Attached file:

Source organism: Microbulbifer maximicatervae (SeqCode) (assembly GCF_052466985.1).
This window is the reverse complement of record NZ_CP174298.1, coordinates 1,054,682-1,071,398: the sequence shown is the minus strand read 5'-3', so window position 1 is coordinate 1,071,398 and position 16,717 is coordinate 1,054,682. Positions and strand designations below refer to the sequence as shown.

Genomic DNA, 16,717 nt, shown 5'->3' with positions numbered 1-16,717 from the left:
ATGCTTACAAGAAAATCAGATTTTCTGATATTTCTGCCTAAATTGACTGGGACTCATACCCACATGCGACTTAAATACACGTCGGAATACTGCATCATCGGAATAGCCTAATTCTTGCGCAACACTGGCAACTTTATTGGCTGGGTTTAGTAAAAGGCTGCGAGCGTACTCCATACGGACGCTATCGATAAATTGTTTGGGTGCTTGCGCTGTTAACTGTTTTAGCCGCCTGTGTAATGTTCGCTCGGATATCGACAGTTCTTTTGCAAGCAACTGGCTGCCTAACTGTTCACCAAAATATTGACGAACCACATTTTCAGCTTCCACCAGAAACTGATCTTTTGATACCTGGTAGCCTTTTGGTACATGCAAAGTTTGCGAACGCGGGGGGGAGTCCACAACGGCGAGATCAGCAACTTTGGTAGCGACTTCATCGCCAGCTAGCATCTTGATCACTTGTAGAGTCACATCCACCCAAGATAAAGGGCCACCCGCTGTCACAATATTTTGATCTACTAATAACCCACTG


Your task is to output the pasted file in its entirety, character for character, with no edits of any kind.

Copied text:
Source organism: Microbulbifer maximicatervae (SeqCode) (assembly GCF_052466985.1).
This window is the reverse complement of record NZ_CP174298.1, coordinates 1,054,682-1,071,398: the sequence shown is the minus strand read 5'-3', so window position 1 is coordinate 1,071,398 and position 16,717 is coordinate 1,054,682. Positions and strand designations below refer to the sequence as shown.

Genomic DNA, 16,717 nt, shown 5'->3' with positions numbered 1-16,717 from the left:
ATGCTTACAAGAAAATCAGATTTTCTGATATTTCTGCCTAAATTGACTGGGACTCATACCCACATGCGACTTAAATACACGTCGGAATACTGCATCATCGGAATAGCCTAATTCTTGCGCAACACTGGCAACTTTATTGGCTGGGTTTAGTAAAAGGCTGCGAGCGTACTCCATACGGACGCTATCGATAAATTGTTTGGGTGCTTGCGCTGTTAACTGTTTTAGCCGCCTGTGTAATGTTCGCTCGGATATCGACAGTTCTTTTGCAAGCAACTGGCTGCCTAACTGTTCACCAAAATATTGACGAACCACATTTTCAGCTTCCACCAGAAACTGATCTTTTGATACCTGGTAGCCTTTTGGTACATGCAAAGTTTGCGAACGCGGGGGGGAGTCCACAACGGCGAGATCAGCAACTTTGGTAGCGACTTCATCGCCAGCTAGCATCTTGATCACTTGTAGAGTCACATCCACCCAAGATAAAGGGCCACCCGCTGTCACAATATTTTGATCTACTAATAACCCACTG